History, Melancholy, and the Anthropocene: H. G. Wells on ‘Mind at the End of its Tether’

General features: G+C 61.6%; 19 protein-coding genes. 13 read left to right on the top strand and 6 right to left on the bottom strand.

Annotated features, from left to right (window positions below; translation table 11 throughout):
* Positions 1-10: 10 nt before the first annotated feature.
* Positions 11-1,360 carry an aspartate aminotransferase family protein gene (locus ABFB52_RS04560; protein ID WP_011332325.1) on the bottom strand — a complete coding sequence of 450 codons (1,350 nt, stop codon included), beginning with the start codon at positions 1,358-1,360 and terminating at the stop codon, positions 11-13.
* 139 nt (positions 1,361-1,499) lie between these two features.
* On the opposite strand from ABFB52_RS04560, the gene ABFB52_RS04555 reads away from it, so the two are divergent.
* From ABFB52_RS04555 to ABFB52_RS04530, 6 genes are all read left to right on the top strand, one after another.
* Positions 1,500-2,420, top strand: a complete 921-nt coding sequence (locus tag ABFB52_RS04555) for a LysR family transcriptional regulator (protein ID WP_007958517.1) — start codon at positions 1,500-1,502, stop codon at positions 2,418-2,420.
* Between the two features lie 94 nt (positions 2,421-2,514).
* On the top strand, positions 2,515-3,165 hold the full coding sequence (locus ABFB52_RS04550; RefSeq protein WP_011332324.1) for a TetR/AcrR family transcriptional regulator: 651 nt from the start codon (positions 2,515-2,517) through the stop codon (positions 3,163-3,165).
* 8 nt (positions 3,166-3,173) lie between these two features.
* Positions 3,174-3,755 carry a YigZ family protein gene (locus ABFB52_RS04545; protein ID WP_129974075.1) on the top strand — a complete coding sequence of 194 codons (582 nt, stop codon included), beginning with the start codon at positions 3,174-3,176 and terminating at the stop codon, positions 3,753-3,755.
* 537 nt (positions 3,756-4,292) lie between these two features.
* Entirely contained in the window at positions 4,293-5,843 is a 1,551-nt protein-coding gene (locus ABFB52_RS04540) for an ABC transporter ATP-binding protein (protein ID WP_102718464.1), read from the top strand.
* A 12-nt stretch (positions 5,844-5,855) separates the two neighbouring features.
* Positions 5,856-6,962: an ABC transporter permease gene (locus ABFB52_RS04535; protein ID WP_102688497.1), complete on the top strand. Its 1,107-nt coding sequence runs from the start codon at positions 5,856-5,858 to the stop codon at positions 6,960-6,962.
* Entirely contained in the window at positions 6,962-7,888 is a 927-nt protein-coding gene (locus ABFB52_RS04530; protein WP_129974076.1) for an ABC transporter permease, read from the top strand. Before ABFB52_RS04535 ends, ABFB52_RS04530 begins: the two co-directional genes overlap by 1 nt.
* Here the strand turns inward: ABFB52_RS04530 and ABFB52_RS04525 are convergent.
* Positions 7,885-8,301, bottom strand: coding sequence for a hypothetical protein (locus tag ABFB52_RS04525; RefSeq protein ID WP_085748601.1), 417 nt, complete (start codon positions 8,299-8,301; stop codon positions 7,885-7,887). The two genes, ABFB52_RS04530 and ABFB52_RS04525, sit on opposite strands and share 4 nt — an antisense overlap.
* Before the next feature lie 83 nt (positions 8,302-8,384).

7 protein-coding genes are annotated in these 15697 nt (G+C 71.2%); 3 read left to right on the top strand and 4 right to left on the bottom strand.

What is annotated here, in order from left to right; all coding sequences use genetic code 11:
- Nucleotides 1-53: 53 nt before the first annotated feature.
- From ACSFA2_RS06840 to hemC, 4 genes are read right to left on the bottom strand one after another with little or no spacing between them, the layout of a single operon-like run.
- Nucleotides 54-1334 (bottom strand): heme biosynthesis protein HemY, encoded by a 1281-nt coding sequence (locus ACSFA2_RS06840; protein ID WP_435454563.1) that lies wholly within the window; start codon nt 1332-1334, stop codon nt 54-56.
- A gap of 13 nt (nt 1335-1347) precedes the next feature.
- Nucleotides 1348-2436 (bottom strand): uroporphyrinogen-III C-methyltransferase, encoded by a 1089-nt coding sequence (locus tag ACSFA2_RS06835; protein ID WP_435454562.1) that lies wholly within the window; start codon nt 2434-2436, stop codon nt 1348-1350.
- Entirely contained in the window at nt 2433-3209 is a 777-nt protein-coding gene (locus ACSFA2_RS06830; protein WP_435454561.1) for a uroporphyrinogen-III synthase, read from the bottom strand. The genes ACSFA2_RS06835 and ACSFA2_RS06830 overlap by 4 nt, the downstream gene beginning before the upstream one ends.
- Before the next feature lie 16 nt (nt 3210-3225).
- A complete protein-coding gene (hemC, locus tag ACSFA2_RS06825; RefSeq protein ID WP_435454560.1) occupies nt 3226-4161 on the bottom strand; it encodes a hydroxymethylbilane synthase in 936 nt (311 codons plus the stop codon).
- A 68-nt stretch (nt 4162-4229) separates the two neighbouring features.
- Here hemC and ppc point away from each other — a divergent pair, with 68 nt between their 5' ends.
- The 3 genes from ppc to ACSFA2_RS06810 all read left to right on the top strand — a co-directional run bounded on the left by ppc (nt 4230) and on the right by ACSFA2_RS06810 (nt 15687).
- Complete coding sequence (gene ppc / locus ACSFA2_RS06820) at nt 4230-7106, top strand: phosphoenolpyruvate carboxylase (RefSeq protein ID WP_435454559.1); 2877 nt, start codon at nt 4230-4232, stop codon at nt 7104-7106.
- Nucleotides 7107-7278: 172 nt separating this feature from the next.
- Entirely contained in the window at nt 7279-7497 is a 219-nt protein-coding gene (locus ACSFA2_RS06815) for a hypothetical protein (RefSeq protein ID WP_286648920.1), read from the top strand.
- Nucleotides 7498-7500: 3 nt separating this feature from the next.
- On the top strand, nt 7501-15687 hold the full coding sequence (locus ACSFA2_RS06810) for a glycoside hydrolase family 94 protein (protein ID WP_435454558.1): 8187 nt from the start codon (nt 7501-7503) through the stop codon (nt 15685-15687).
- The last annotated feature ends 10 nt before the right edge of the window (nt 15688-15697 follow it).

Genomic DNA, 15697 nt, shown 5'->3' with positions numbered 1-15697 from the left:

H. G. Wells confronts in his final writings a world that has experienced more than can be historically comprehended; where history seems incapable of offering succour to human life in its pursuit of intellectual repose and stability. He speaks presciently to our situation in the Anthropocene, evincing a pervasive sense of melancholy symptomatic of existence in a constantly self-historicizing world. I conclude that in the Anthropocene human beings ultimately confront an enduring mismatch between historical comprehension and the circumstances of immediate existence; a mismatch made all the more disturbing given our traditional reliance upon history to affirm our continuity with the past. Wells ultimately alerts us to a hyper-historicized world that has superseded its previous history, that has left it behind forever, and is, as the Anthropocene affirms, continuously antiquating itself with its means of technological refinement.